d) Alas, this alternative explanation DOES exist: it is in Kohler’s observation that a good deal of the ape’s practical intelligence is a purely immediate, verbal intelligence, and it only operates when the solution and the problem are both present in the visual field. It's pretty clear (at least to me) how this might apply to teaching children: we are dealing with two very different systems when we talk about perceptual meaning and when we talk about semantic meaning, and the link between the two must be first formed outside the child and only later internalized.  
Of course, the experimentum crucis remains to be done. The experimentum crucis is, as Vygotsky says, to teach the chimpanzee a form of speech that does not involve vocal imitation, but which does involve ideation. 
Today, this experiment HAS been done, and the result turns out to be rather more interesting than even Vygotsky expected: chimpanzees DO acquire speech, including quite complex grammar (e.g. “Take the orange outside and give it an injection with a syringe and then place it in the potty.”)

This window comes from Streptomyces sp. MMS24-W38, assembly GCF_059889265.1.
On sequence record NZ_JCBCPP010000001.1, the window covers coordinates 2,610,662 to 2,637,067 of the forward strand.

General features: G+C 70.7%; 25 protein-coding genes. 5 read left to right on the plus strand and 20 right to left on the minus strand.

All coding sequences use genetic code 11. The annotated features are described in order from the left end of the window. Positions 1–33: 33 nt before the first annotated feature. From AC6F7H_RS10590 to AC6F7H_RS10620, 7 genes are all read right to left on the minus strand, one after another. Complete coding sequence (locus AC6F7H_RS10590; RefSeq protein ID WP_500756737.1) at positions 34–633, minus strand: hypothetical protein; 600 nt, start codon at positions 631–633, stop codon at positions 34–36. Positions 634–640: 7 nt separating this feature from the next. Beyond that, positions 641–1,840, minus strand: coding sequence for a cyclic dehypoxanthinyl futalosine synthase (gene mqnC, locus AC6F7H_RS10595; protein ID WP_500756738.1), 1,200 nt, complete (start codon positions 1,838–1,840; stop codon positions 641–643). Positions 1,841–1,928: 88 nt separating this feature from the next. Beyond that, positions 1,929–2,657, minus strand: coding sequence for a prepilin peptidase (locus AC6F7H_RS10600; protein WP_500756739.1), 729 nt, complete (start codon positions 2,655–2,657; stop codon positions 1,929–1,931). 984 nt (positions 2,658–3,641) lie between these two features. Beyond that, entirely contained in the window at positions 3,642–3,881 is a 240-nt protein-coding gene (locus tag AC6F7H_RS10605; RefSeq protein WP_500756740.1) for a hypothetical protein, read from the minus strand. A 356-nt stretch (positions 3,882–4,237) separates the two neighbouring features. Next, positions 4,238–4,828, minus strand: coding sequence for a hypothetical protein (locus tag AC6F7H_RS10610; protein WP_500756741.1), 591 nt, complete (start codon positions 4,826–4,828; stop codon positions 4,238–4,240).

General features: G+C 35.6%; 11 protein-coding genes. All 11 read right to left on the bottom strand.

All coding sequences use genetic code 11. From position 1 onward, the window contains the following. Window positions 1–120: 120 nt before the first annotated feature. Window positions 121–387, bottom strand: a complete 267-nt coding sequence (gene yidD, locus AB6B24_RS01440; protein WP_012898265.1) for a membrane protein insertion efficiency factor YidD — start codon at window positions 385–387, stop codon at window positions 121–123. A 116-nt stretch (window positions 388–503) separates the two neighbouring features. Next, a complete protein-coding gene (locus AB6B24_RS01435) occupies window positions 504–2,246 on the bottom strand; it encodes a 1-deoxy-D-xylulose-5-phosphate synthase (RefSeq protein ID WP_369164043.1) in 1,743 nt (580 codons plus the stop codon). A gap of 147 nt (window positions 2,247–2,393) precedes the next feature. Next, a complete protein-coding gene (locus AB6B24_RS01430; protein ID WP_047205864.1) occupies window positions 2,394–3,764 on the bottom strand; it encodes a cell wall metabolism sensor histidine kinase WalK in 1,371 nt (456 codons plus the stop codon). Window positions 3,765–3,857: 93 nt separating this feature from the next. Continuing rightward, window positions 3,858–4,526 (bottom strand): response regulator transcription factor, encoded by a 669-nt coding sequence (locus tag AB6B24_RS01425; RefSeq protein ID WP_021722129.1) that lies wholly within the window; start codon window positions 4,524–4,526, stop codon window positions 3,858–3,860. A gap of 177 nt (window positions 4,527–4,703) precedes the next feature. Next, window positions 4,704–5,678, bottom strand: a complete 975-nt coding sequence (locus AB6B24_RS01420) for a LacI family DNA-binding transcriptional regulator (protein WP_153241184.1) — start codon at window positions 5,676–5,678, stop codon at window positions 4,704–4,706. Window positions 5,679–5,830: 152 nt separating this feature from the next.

But they do NOT do this in the wild, and they don’t even do it in experiments dedicated to the direct teaching of language. They do it when they are raised in an “zone of proximal development” in proximity with human children. 
Now, of course, one way to look at this result (Savage-Rumbaugh) is to say that it refutes what Vygotsky has claimed about ideation in the ape. Apes do have ideation, and the experimentum crucis shows this.
But there is another way to consider Savage-Rumbaugh’s result. Vygotsky’s main contention is not that the ape can never acquire speech under any conditions at all, and in fact he at several points suggests that this might indeed happen although it has not happened yet. Vygotsky’s MAIN contention is that there is a distinction between cultural and natural lines of development. 
The key result of the experimentum crucis, then, is this: human language is always and everywhere linked to human culture. But human culture is not necessarily confined to man.